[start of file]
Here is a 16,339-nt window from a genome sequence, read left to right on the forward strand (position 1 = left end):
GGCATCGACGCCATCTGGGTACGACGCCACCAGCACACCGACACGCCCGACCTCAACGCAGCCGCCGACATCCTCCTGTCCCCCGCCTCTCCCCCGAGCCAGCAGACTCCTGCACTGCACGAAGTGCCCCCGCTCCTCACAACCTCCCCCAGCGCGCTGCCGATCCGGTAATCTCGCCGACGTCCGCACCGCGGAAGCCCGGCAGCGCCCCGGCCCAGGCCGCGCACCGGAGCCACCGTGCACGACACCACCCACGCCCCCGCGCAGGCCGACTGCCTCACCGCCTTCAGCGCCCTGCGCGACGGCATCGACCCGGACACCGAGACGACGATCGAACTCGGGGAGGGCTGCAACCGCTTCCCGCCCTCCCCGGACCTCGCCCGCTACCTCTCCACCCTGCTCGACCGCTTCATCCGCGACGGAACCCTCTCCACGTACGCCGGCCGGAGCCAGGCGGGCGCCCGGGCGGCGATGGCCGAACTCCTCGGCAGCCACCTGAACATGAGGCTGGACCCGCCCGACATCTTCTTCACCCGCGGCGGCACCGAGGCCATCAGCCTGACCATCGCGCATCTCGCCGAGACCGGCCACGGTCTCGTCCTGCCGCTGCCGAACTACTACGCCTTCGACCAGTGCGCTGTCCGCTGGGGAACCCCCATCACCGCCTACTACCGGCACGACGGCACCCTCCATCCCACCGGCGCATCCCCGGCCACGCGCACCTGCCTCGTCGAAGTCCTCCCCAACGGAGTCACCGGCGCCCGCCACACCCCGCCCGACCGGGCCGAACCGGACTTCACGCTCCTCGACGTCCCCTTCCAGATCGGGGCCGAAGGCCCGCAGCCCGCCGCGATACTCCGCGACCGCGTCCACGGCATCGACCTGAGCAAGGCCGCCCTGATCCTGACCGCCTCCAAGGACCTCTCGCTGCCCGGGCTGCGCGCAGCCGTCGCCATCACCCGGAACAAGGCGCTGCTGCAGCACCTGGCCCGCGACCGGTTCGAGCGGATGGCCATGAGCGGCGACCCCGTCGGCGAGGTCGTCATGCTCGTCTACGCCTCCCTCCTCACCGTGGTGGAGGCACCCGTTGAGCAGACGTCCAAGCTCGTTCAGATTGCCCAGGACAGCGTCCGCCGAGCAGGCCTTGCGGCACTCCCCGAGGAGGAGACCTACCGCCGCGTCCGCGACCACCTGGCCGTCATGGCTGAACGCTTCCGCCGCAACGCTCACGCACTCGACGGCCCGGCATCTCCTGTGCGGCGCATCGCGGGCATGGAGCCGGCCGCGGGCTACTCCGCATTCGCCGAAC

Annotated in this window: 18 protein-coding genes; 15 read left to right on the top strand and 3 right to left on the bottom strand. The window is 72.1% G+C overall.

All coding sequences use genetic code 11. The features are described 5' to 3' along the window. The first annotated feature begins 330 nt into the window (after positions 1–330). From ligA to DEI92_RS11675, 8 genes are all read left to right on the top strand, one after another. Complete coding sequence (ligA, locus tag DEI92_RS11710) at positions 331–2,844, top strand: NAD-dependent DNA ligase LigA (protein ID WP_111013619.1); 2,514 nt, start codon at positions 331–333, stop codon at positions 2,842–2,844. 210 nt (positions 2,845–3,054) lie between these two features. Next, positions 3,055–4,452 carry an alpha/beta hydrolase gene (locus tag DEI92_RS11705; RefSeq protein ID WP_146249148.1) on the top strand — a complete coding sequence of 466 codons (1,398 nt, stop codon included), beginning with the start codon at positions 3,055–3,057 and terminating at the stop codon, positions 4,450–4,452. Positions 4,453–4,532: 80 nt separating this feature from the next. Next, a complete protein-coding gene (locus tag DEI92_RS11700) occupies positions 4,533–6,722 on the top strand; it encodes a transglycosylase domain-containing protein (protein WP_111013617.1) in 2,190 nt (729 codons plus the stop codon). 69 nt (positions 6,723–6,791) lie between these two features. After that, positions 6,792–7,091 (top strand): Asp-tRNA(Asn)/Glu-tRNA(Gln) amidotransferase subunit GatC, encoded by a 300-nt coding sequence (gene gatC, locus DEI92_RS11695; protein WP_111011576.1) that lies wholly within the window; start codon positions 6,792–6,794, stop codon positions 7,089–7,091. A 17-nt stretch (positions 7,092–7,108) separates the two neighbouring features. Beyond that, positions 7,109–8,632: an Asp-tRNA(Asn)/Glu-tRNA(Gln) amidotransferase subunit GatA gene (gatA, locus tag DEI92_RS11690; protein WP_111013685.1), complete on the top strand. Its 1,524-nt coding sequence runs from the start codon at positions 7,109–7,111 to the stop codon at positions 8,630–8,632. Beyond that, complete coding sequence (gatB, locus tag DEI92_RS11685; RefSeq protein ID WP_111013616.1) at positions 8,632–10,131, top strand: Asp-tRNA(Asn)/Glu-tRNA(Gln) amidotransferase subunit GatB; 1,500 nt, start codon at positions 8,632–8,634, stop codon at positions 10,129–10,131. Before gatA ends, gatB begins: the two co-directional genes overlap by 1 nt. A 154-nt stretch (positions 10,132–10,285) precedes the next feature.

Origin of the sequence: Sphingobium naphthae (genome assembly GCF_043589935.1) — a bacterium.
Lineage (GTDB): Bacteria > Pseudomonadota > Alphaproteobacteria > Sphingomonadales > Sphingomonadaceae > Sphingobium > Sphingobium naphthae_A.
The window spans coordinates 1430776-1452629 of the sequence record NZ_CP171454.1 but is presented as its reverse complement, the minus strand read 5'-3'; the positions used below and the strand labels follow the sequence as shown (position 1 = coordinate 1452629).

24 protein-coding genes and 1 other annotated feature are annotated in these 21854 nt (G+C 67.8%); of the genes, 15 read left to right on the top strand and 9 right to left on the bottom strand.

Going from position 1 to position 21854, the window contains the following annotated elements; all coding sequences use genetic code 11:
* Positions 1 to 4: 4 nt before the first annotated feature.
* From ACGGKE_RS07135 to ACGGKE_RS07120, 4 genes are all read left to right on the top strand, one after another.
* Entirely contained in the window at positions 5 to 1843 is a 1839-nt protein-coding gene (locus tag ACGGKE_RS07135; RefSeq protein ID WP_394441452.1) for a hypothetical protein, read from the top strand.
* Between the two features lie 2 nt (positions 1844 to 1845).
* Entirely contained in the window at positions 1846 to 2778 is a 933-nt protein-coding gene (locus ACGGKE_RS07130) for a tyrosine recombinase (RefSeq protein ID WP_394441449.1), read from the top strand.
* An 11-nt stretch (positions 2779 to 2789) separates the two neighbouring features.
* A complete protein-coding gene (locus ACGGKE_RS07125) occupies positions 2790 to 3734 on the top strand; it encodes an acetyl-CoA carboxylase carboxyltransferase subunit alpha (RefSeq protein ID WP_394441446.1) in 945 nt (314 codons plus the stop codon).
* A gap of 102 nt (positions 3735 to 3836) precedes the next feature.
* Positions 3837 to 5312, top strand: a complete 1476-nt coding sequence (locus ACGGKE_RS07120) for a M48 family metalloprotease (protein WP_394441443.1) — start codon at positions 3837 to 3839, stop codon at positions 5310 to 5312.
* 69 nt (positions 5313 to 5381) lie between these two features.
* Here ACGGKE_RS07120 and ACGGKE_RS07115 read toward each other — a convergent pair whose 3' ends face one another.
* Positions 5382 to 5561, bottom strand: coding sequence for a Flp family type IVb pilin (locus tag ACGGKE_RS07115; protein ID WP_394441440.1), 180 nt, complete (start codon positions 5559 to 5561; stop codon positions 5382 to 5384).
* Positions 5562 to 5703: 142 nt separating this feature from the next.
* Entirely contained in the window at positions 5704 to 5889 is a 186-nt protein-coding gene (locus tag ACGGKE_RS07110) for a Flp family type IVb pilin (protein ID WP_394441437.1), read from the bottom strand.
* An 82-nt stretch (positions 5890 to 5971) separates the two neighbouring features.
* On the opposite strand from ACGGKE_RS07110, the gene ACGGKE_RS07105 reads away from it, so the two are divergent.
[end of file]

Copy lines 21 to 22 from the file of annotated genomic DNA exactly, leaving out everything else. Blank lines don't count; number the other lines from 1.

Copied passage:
* Positions 5382 to 5561, bottom strand: coding sequence for a Flp family type IVb pilin (locus tag ACGGKE_RS07115; protein ID WP_394441440.1), 180 nt, complete (start codon positions 5559 to 5561; stop codon positions 5382 to 5384).
* Positions 5562 to 5703: 142 nt separating this feature from the next.